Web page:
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Noobs don't need "classes", they need to ride with a group, so that they can get yelled at when they screw up.
 

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MR_GRUMPY said:
Noobs don't need "classes", they need to ride with a group, so that they can get yelled at when they screw up.
You want a new commuter riding a rusted womans bike (with a squeeky chain) flat pedals and flat bars to join your group?

I knew you are a good man! :thumbsup:
 

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The League of American Bicyclists operates its "Bike Ed" program, curently the only nationally recognized cycling safety program. See http://www.bikeleague.org/programs/education/ for a class near you. The League trains "League Cycling Instructors," or "LCIs" to teach Bike Ed, which is the same program once called "Effective Cycling," but broken down into shorter modules and given a new name to avoid trademark conflicts with the program's original author.

Quite a few bike shop owners have gotten certified as LCIs, and it's a valuable service they can offer their customers other than just selling a bike and shoving the customer into the saddle and out on the road.

On the liability/insurance end, as part of our certification and annual renewal with the League, LCIs are covered under a general liability policy maintained by the League and its insuror, American Specialty.

Tom
 

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Noobies vs. militants

Here in Portland, one smallish part of the problem is noobie cyclists who don't know the proper way to ride... choosing to ride on the wrong side of the road, being unaware of bike routes that are just as efficient as main arterials, but are just offset from them to minimize conflicts, not signaling, no lights, etc.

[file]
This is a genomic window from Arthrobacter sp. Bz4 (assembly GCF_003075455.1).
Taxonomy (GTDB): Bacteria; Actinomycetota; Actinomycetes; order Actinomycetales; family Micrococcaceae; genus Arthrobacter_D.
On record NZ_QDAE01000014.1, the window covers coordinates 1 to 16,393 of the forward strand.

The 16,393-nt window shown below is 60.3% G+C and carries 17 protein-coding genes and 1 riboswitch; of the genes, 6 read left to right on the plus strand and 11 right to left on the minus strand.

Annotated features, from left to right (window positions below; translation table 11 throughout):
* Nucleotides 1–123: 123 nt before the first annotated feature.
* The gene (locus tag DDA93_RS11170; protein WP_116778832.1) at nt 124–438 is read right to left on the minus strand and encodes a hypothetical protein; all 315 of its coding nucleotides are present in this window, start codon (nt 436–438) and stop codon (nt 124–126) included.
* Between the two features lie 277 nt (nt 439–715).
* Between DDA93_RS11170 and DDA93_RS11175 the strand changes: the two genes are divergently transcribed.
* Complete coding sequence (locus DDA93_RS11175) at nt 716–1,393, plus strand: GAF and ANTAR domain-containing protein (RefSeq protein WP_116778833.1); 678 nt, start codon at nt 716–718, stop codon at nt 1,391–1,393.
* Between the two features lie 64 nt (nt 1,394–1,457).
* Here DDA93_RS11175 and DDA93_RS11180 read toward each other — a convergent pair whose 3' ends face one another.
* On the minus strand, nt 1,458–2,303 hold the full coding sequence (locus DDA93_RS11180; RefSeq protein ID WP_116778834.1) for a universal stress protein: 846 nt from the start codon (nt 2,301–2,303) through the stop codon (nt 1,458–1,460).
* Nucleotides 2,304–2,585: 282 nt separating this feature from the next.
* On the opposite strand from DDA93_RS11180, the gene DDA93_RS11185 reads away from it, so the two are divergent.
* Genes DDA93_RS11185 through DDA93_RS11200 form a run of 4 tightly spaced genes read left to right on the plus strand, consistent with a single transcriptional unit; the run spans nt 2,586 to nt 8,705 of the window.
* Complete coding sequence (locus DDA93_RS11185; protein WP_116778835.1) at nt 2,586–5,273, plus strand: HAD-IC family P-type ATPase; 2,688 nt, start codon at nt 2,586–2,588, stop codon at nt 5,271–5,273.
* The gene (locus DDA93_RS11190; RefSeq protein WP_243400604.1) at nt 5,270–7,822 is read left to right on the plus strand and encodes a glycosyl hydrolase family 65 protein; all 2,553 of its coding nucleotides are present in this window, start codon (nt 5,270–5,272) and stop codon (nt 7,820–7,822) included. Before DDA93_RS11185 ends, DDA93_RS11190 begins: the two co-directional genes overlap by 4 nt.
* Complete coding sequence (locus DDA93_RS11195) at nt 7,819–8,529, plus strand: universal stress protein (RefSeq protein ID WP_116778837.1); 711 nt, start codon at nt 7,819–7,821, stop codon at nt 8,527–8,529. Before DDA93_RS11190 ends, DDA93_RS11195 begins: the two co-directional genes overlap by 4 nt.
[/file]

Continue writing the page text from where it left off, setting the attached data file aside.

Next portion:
The much bigger problem is what I'll call "militant" cyclists who choose to take a lane on a main arterial rather than ride the nearby bike route alternative to make a point, who blow stop signs & lights in the midst of other traffic, who treat every driver error near a cyclist as a physical provocation, etc.

Education of noobies would certainly help, and might make more people willing to ride. I don't know how you get the militants to conform. They range from Vehicular Cyclists who denounce & avoid any bicycling infrastructure on principle to 20-somethings who just don't care one way or the other... They know the rules, generally, but chose to ignore them. Other cyclists calling them on it might do something, or more likely might just start fights. I don't know.
 

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MB1 said:
We likely smoked rope on the same hill. :blush2:

Although not at the same time.
BTW I ain't going to vote for anyone younger than me on the grounds that they are inexperienced.

BTW2 I ain't going to vote of anyone older than me on the grounds that they are ready for a rest.
 

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Commuters???........Who cares about them?
I was talking about "real" cyclists. Yelling tends to weed out the sissies and the riders who aren't serious about learning.

Yeah, commuters should take a class.